Volumes and volumes have been penned on why the Psalms are so essential to our devotional development in the Christian life. They connect in ways that other Scripture doesn’t (not in a superior way, as 2 Tim 3:16 is clear, but still in a rather unique way). The cry of the psalmist can connect to the cry of our soul when we really aren’t sure how to think about God, let alone how to express emotion to him. Sometimes we’re not even sure what those emotions are until the example of the psalmist shows us how to think about our circumstances and gain a broader perspective. Some of the darkest, most dire moments of my life have resulted in the Psalms moving from words on a page to understanding, comfort, wisdom, hope, perspective, and life.
But thankfully we don’t have to be in the middle of dire circumstances to tap into the life and perspective of the Psalms. How do we make this connection just in our more day-in and day-out moments? I suggest it starts with an unlikely pairing: worship and grammar.
The Psalms are many things, but they’re nothing if they aren’t a direction to worship. They are songs and poems to express the heart of a worshiper after the heart of God, and the very heart of God himself. I like a definition of worship I once heard that goes something like this: it is rightly recognizing who God is and who I am. The more I rightly see God in all his splendor, sovereignty, and glory, the more I recognize there no one or no thing like him (Ex 15:11)… certainly not me! And thus I start to rightly see who I am – both as one in desperate need of his saving, but also one gloriously and graciously saved and brought to new life!
Okay, worship makes sense, but grammar? In particular, I think one key way to read the Psalms is to make note of the subject and the predicate (and if you need a little refresher on that, you might enjoy one of our family’s favorite Schoolhouse Rock songs here). Namely, who is doing something, and what are they doing? Now this is where the worship comes in. If worship is rightly viewing God and thereby rightly viewing myself, then I can look to the Psalms to see what does God do, and then I look in the same psalm to see what is my action or response.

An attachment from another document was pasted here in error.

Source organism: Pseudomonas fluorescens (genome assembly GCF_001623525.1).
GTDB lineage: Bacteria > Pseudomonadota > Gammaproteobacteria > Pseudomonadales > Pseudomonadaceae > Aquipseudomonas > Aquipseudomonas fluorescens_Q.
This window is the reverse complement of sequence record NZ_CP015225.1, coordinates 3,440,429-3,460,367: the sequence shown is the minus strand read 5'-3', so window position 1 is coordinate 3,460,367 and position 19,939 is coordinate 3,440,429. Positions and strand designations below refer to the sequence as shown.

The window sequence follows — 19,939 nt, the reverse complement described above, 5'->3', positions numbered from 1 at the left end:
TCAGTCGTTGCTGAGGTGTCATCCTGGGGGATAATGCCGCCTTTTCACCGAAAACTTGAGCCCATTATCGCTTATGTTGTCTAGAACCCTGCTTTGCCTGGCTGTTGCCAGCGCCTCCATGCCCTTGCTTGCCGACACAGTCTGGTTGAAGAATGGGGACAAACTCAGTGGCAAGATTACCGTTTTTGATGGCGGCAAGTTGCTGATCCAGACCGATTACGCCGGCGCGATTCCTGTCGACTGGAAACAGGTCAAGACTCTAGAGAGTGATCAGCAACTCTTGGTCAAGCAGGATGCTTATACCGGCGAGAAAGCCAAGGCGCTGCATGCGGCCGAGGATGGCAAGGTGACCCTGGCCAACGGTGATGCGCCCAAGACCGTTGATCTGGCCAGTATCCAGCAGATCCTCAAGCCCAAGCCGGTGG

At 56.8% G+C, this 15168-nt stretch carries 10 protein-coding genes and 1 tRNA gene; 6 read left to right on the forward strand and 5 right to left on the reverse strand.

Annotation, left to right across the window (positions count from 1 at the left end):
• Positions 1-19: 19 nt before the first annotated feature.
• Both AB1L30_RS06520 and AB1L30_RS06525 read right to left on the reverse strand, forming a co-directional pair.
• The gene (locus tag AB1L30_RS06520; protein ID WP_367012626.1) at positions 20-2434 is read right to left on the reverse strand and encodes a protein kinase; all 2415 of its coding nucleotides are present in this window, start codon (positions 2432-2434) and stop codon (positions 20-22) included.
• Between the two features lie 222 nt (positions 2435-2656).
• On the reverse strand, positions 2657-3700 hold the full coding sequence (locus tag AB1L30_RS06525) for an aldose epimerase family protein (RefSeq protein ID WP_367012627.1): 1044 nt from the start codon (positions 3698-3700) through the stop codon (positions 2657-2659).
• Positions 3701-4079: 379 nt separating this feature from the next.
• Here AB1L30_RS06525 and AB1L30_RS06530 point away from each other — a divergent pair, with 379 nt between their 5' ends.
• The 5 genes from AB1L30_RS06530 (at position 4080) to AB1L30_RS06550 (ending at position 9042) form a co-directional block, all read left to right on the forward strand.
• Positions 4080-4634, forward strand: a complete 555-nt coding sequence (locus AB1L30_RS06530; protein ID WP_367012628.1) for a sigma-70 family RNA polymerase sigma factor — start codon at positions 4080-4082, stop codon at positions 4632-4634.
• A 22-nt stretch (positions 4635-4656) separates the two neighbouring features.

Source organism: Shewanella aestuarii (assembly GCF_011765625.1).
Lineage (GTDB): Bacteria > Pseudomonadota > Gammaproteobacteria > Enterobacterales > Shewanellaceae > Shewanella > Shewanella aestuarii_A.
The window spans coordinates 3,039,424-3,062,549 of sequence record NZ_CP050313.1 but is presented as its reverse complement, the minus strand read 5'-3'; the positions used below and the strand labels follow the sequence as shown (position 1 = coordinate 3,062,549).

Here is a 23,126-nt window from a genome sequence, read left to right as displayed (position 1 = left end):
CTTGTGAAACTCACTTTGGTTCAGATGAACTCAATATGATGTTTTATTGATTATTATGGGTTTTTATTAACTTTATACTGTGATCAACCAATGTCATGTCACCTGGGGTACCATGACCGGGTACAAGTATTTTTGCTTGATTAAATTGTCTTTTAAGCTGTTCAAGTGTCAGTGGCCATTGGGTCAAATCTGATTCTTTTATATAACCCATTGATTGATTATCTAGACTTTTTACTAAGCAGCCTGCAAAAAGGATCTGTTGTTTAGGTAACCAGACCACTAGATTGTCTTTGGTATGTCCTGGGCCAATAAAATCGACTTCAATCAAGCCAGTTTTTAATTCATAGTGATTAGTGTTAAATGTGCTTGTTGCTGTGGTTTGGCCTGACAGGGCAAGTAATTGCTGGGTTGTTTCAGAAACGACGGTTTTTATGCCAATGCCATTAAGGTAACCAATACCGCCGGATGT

Sarah and I were recently praying for wisdom and direction, and found ourselves looking into Psalm 25. It’s a cry of David for God’s leading and deliverance. But just take a look at some of the verbs assigned to God, and compare them to the verbs assigned to you and me:
God: lift, save from enemies, make me know, teach me, lead me, remember mercy, remember not sins, love steadfastly, be good, instruct, pardon, guide in choosing, befriend, rescues, turn to me, be gracious, consider me, forgive, guard, deliver, redeem
Us: trust, wait, keep covenant, fear the Lord, look toward the Lord, take refuge
Two things quickly become very obvious. First, one list is clearly longer and more active than another. God is saving, teaching, leading, forgiving, and on and on. We’re trusting, anticipating and receiving. I’m not saying that trusting is trivial or easy, but clearly he’s doing all the heavy lifting here!
Second, it’s quite evident that I all too often try to assign myself God’s list and shirk mine. This is where my worship gets warped. I don’t view God rightly enough and thus think wrongly (more highly, more lowly) of myself. Instead of trusting and waiting, I think I’ll lift myself. I’ll be the one to save myself from my enemies, I’ll figure out my path, I’ll instruct myself, I’ll… Sound familiar to you, too?
Oh “turn to me and be gracious to me” Lord! Even when I get this all inside-out in my thinking, the Psalms guide me even in how to repent. Let’s stick to our verbs and grow in trusting God for his. So, walk through the Psalms and take time to write out such “You vs. God” lists of predicates like the above, and let that little bit of grammar drive a lot of worship.